The Realest
by Greg Bangs


There are those of us who lend thought to an original style and there are those of us who accept a style preordained. In the world of fashion, the latter wear black tights and Ugg boots. In the linguistic realm, the former say ‘ill’.

Rest assured, I am not a particularly stylish guy. When I came to UCSB, I purchased a navy blue sweatshirt and I wear it almost daily. I listen to folk and tribal music and I study comparative literature. Still, every once in awhile, in reaction to something so cool it approaches the sublime, I let fly one of my favorite words.
Now, ‘ill’ has a few definitions. Some deal with sickness: After eating pork, Derek felt ill. Others with negativity: Dare you speak ill of me? Hostility, too, can be conveyed: I harbor ill will like Santa Barbara harbors boats. The list goes on. These are formal definitions and they are fun. But ‘ill’ is an ambitious word, and it has found its way into common parlance. This is not an uncommon phenomenon. Think ‘fly’ or ‘sick’.

Enter Beastie Boys. Licensed to Ill hit in 1986 and if ‘ill’ was used before this, I do not care to know. It is the same ‘ill’ that we hear on the dirty, dusty streets from Tuesday night to Saturday. Yes, ‘ill’ to the Beastie Boys and to the revelers of Isla Vista denotes a certain state of mind. You know what I mean. This definition, however, is not the one to which I am partial.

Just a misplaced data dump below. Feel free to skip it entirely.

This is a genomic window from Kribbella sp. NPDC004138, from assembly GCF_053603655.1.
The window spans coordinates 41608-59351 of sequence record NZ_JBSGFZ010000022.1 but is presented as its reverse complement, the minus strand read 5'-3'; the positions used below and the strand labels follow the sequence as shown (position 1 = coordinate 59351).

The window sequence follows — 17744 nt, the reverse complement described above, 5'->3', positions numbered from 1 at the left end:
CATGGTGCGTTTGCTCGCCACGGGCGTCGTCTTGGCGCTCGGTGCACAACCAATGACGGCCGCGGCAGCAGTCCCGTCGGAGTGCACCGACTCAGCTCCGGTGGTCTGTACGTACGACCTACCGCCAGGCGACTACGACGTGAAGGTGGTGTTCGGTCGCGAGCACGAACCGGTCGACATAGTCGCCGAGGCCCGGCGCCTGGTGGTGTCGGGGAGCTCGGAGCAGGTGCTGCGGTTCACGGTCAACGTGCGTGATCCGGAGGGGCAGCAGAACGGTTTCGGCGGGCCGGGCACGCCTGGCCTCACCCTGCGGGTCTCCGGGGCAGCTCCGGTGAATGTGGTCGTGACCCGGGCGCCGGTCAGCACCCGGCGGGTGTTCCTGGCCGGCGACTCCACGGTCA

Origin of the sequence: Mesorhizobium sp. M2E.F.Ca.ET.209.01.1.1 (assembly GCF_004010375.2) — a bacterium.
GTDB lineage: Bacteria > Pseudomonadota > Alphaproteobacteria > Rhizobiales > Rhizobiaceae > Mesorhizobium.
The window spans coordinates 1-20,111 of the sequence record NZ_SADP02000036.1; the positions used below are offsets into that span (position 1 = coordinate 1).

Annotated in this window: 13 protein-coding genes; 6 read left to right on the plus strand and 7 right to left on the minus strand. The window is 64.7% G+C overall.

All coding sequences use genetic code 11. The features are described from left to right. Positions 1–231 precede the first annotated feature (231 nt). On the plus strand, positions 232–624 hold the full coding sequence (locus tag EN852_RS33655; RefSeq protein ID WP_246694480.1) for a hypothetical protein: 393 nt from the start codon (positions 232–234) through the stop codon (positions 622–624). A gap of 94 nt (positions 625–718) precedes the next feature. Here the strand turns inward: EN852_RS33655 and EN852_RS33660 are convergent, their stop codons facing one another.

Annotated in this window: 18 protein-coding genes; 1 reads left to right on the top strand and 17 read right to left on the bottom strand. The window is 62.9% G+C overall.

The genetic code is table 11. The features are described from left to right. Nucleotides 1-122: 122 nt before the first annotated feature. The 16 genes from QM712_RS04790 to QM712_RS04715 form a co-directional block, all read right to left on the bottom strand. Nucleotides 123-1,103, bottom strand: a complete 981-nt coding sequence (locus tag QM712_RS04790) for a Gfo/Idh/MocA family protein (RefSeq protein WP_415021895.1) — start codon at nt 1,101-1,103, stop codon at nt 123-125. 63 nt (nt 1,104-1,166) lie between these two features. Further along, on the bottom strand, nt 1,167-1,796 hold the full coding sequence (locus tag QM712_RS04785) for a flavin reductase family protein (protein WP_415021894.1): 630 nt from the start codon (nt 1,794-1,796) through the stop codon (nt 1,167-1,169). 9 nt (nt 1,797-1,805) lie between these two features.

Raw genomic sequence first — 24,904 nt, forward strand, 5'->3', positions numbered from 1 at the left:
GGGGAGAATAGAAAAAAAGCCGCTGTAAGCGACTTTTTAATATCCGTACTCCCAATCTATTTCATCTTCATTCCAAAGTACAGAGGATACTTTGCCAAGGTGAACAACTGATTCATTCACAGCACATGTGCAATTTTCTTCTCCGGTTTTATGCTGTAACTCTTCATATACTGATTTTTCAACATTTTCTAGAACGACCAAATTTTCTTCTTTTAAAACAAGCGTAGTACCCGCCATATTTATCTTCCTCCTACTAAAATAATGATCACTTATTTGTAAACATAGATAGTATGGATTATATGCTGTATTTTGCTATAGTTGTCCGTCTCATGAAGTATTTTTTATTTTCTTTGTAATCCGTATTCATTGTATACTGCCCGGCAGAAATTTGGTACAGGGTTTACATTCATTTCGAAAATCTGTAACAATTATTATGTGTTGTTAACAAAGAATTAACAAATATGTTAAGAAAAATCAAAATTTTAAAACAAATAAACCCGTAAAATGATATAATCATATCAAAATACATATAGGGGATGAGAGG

Let’s talk Nas: When Illmatic dropped, the world shook. Doubtless, it is an awesome and terrifying album, but it does not simply boast an aggressive flow over calm production. No, Illmatic marks a different definition of ‘ill’ in slang; that is, synonymous with what is cool. And here is ‘ill’ in its sweetest and purest form.

Forgive me, for I cannot offer a scene fitting of the adjective. Such is my weak mind. Who can do justice to the first time he heard the Ninth? Who can describe a love so deep it needs not of spoken word? Who can pen the very image of God the Awesome and Almighty? No, my words would be as pebbles and sand at the feet of mountains.

As I see it, ‘ill’ denotes cool, but the two are not always equivalent. The reason is simple. For an occurrence to be worthy of ‘ill’, it must have taken me by surprise. But perhaps ‘surprise’ is too weak. It must be utter and total. The possibility of the occurrence must never have lit upon my mind. I must be blindsided by cool. It is this crucial element that rises ‘ill’ over all other such things.

I hold it self-evident that the power of a word can be diminished in proportion to its repetition. As of now, ‘ill’ has not lost its power. I consciously select ‘ill’ and I remember when and why I did so. But here is the paradox: These memories influence its definition. As more is deemed ‘ill’, the definition becomes increasingly inclusive; and so fell ‘cool’. ‘Ill’ is a fly word. We are wise to use it selectively, lest, like the gates of Babylon, it too should fall.